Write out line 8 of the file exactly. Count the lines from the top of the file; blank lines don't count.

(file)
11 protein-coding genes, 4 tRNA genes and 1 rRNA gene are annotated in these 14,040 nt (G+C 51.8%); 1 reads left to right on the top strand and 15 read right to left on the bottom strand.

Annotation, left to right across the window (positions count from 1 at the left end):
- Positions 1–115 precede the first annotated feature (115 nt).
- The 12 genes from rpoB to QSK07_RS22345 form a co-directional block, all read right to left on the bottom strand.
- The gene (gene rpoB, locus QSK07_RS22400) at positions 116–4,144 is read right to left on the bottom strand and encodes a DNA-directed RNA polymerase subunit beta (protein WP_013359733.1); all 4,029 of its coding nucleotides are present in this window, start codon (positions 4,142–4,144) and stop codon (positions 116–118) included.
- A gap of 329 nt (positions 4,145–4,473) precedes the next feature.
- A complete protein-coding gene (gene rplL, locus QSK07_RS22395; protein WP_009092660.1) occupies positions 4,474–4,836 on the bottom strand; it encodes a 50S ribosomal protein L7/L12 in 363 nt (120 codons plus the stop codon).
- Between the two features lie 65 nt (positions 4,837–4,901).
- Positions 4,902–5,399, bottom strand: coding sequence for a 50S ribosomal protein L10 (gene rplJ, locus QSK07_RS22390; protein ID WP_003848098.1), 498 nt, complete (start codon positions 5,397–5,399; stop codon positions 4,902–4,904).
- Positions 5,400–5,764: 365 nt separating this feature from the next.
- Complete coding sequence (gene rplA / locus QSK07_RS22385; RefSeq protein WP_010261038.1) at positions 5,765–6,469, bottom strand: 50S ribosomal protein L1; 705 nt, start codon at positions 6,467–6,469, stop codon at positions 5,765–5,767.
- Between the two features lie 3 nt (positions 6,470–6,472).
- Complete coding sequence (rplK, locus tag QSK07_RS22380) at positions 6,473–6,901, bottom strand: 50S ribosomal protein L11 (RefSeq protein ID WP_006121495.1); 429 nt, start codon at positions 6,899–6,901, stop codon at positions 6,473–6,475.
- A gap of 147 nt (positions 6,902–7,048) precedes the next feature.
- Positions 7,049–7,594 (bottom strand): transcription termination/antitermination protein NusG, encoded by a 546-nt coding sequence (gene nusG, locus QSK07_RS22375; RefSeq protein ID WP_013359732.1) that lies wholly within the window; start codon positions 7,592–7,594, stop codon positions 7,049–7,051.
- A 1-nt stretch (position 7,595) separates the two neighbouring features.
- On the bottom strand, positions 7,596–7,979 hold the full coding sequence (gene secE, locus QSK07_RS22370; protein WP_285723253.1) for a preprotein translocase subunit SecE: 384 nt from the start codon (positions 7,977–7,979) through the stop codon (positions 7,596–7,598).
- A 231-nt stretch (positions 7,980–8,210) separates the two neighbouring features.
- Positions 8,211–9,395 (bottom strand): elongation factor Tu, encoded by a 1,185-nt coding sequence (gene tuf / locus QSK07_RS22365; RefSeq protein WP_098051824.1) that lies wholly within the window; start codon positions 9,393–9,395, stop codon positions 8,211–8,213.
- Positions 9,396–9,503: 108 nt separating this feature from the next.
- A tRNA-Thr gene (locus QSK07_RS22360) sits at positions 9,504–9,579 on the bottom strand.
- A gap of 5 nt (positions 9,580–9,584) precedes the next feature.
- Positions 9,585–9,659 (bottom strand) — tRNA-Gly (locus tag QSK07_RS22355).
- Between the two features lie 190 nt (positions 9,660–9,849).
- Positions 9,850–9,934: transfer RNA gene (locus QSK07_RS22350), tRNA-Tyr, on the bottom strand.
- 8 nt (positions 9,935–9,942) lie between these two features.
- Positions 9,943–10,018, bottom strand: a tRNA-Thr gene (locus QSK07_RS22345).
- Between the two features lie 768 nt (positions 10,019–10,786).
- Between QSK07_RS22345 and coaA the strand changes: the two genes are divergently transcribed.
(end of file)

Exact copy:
- Between the two features lie 65 nt (positions 4,837–4,901).